Definitions

from Wiktionary, Creative Commons Attribution/Share-Alike License

  • v. Simple past tense and past participle of interlard.

Etymologies

Sorry, no etymologies found.

Examples

  • She finally married the fearsome seven-footer with whom she spoke pidgin German interlarded with pidgin Russian.

    Cranberry Sauce

  • "You are making me out a monster," interlarded "Dodd," with an attempt at injured innocence in his voice.

    The Evolution of Dodd

  • Though a long poem, the book is interlarded with mixed genre elements, including a few treatises one on dung, another on literary narcissism and several essays, including little disquisitions on vipassana meditation, Whitman, C. S. Peirce, and Nancy Reagan.

    The Best American Poetry 2010

  • “It” was a hundred double-spaced pages covering the first six years of his life in copious, often funny detail, interlarded with many rather self-consciously “writerly” passages.

    Last Words

  • I suspect you won't believe this, but neither your leftwing science nor your cocky tone carries real weight when your speech is so consistently interlarded with these elementary blunders.

    Rabett Run

  • The unhappy wretch, exhausted, sunk back beside his hideous companion, and the usual jargon of the game, interlarded with execrations, went on as before.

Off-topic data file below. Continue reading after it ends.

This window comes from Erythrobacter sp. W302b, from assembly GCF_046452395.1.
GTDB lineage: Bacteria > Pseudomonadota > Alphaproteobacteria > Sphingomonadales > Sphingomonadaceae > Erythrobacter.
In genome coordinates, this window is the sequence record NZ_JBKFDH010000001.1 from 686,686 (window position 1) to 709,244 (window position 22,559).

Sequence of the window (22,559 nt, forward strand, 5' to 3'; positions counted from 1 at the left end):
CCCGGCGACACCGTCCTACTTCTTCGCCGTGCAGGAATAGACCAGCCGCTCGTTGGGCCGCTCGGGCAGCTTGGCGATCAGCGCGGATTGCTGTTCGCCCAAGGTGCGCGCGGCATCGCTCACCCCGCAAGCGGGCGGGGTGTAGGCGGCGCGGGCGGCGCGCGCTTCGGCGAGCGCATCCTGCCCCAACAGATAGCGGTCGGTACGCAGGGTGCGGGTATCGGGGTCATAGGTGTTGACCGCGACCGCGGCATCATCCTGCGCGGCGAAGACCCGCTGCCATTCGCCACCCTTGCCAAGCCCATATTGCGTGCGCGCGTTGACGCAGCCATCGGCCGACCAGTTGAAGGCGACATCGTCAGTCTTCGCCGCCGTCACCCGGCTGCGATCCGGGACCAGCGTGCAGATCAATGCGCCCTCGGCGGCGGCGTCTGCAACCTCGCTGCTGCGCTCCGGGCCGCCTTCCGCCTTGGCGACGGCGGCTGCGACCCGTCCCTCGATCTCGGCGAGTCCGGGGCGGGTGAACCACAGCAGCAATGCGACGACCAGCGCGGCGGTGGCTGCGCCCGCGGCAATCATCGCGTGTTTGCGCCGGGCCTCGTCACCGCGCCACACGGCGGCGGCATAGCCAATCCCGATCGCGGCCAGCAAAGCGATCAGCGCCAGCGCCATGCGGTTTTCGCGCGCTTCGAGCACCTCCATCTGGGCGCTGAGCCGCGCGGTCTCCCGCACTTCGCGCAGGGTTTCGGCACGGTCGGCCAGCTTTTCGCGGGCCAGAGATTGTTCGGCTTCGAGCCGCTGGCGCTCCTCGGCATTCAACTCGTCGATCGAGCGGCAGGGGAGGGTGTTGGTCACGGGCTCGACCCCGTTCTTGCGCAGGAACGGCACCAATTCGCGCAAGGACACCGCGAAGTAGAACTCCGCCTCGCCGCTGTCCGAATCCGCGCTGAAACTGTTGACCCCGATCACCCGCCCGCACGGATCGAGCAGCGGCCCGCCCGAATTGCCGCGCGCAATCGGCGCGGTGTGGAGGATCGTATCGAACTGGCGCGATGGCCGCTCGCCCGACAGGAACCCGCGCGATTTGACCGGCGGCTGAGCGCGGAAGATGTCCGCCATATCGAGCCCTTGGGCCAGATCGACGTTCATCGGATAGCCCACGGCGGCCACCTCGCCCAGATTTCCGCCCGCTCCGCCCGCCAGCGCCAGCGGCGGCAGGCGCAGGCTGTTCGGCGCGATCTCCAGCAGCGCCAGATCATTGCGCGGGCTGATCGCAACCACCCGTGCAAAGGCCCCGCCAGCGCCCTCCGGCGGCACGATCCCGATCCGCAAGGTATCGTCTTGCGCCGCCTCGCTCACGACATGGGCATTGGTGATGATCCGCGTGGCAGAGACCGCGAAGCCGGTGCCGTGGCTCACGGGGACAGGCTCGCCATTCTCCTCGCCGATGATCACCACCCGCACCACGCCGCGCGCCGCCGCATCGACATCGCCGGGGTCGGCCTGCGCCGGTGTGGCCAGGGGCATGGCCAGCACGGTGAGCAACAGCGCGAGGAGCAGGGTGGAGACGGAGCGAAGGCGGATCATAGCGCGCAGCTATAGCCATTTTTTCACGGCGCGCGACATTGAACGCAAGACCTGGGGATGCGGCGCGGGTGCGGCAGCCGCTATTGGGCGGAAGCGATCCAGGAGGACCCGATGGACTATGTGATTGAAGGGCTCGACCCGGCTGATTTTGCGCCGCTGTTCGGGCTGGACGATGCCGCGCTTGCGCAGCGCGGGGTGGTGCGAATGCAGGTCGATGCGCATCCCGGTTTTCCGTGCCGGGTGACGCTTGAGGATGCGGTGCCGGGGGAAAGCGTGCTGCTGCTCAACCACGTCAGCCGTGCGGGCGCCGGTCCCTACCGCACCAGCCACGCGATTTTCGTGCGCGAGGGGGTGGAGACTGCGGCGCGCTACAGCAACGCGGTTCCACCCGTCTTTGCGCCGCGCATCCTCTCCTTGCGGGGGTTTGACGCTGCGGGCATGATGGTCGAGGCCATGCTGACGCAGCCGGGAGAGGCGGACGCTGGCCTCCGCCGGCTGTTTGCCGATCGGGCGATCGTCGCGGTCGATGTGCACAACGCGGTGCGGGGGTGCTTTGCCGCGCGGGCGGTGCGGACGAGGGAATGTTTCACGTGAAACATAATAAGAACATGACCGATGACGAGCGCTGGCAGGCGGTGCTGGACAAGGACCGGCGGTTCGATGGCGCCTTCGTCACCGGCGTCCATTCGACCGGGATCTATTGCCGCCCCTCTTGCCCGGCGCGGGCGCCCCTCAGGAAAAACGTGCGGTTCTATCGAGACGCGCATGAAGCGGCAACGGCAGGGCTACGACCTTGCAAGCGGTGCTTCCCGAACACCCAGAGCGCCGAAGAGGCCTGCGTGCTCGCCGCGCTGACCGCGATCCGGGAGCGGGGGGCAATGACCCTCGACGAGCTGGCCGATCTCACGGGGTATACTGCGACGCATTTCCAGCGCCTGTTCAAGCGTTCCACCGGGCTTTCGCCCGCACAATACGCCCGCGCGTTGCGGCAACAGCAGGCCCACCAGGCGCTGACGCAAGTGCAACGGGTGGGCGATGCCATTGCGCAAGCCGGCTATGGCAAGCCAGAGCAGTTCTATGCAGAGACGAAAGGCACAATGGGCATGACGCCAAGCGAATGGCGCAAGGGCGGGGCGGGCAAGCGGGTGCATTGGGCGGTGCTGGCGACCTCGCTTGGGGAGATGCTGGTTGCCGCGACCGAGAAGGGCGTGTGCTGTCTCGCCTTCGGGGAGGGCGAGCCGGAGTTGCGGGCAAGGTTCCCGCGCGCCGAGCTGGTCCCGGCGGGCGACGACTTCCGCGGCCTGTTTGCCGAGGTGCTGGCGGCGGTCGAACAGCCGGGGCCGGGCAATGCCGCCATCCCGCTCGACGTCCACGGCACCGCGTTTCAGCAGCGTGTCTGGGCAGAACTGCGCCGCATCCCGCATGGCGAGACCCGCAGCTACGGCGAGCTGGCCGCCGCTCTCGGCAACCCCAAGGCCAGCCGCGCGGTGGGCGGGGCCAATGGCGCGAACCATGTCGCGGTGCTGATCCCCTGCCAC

The Surgeon's Daughter

  • Sweden's long-successful economic formula of a capitalist system interlarded with substantial welfare elements was challenged in the 1990s by high unemployment and in 2000-02 by the global economic downturn, but fiscal discipline over the past several years has allowed the country to weather economic vagaries.

    Sweden

  • It was interlarded with drooling appeals to children to ask their mommies to buy them succulent lollipops or chocolate bars or ice cream cones, while some smug child was licking at the aforementioned article with tempting expressions of pleasure.

    John Tepper Marlin: What St. Nicholas Taught Me

  • "A dinner interlarded with a row of extra entrées, Roman punch, and hot dessert," Emily Post wrote in her original 1922 etiquette manual, "is unknown except at a public dinner, or in the dining-room of a parvenu."

    An Icy Treat for Adults Only

  • She had a trick of using high-sounding phrases, interlarded with exaggerated expressions, the kind of stuff ingeniously nicknamed tartines by the French journalist, who furnishes a daily supply of the commodity for a public that daily performs the difficult feat of swallowing it.

    Two Poets

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